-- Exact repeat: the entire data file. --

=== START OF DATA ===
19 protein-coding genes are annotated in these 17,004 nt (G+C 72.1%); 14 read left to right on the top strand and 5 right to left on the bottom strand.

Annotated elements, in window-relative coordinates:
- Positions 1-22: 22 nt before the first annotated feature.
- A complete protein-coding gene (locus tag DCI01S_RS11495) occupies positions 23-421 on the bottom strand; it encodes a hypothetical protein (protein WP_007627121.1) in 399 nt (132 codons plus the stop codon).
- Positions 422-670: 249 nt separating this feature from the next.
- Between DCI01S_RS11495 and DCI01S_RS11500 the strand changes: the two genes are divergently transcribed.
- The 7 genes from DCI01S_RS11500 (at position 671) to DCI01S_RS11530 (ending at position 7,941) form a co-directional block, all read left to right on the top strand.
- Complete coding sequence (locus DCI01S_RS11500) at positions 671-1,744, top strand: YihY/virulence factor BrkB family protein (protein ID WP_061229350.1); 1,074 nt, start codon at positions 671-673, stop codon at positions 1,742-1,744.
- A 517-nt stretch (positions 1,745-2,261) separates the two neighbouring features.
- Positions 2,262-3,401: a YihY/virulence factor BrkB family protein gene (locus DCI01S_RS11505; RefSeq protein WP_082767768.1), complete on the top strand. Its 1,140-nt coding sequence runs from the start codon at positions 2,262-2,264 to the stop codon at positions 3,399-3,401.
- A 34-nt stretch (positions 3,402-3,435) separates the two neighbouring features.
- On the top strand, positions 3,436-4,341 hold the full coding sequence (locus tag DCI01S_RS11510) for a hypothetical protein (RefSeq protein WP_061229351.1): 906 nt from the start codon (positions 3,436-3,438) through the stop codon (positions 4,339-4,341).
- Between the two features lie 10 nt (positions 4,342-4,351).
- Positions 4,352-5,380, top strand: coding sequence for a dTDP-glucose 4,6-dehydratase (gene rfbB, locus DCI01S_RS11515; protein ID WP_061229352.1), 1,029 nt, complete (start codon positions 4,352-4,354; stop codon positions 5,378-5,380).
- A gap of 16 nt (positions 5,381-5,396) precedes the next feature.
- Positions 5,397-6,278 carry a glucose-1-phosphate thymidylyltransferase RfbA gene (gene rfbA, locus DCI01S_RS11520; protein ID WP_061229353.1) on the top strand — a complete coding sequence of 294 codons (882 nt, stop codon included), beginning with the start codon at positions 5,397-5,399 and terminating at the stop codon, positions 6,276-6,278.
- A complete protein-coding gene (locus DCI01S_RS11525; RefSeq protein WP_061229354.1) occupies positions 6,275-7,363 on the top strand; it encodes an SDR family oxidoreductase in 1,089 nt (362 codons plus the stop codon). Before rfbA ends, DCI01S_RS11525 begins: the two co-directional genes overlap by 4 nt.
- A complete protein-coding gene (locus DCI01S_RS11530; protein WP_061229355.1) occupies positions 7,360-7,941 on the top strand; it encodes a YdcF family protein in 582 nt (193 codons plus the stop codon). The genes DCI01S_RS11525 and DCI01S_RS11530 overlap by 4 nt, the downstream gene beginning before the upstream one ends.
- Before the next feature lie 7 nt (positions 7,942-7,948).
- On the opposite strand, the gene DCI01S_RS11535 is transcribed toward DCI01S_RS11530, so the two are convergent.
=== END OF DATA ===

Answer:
19 protein-coding genes are annotated in these 17,004 nt (G+C 72.1%); 14 read left to right on the top strand and 5 right to left on the bottom strand.

Annotated elements, in window-relative coordinates:
- Positions 1-22: 22 nt before the first annotated feature.
- A complete protein-coding gene (locus tag DCI01S_RS11495) occupies positions 23-421 on the bottom strand; it encodes a hypothetical protein (protein WP_007627121.1) in 399 nt (132 codons plus the stop codon).
- Positions 422-670: 249 nt separating this feature from the next.
- Between DCI01S_RS11495 and DCI01S_RS11500 the strand changes: the two genes are divergently transcribed.
- The 7 genes from DCI01S_RS11500 (at position 671) to DCI01S_RS11530 (ending at position 7,941) form a co-directional block, all read left to right on the top strand.
- Complete coding sequence (locus DCI01S_RS11500) at positions 671-1,744, top strand: YihY/virulence factor BrkB family protein (protein ID WP_061229350.1); 1,074 nt, start codon at positions 671-673, stop codon at positions 1,742-1,744.
- A 517-nt stretch (positions 1,745-2,261) separates the two neighbouring features.
- Positions 2,262-3,401: a YihY/virulence factor BrkB family protein gene (locus DCI01S_RS11505; RefSeq protein WP_082767768.1), complete on the top strand. Its 1,140-nt coding sequence runs from the start codon at positions 2,262-2,264 to the stop codon at positions 3,399-3,401.
- A 34-nt stretch (positions 3,402-3,435) separates the two neighbouring features.
- On the top strand, positions 3,436-4,341 hold the full coding sequence (locus tag DCI01S_RS11510) for a hypothetical protein (RefSeq protein WP_061229351.1): 906 nt from the start codon (positions 3,436-3,438) through the stop codon (positions 4,339-4,341).
- Between the two features lie 10 nt (positions 4,342-4,351).
- Positions 4,352-5,380, top strand: coding sequence for a dTDP-glucose 4,6-dehydratase (gene rfbB, locus DCI01S_RS11515; protein ID WP_061229352.1), 1,029 nt, complete (start codon positions 4,352-4,354; stop codon positions 5,378-5,380).
- A gap of 16 nt (positions 5,381-5,396) precedes the next feature.
- Positions 5,397-6,278 carry a glucose-1-phosphate thymidylyltransferase RfbA gene (gene rfbA, locus DCI01S_RS11520; protein ID WP_061229353.1) on the top strand — a complete coding sequence of 294 codons (882 nt, stop codon included), beginning with the start codon at positions 5,397-5,399 and terminating at the stop codon, positions 6,276-6,278.
- A complete protein-coding gene (locus DCI01S_RS11525; RefSeq protein WP_061229354.1) occupies positions 6,275-7,363 on the top strand; it encodes an SDR family oxidoreductase in 1,089 nt (362 codons plus the stop codon). Before rfbA ends, DCI01S_RS11525 begins: the two co-directional genes overlap by 4 nt.
- A complete protein-coding gene (locus DCI01S_RS11530; protein WP_061229355.1) occupies positions 7,360-7,941 on the top strand; it encodes a YdcF family protein in 582 nt (193 codons plus the stop codon). The genes DCI01S_RS11525 and DCI01S_RS11530 overlap by 4 nt, the downstream gene beginning before the upstream one ends.
- Before the next feature lie 7 nt (positions 7,942-7,948).
- On the opposite strand, the gene DCI01S_RS11535 is transcribed toward DCI01S_RS11530, so the two are convergent.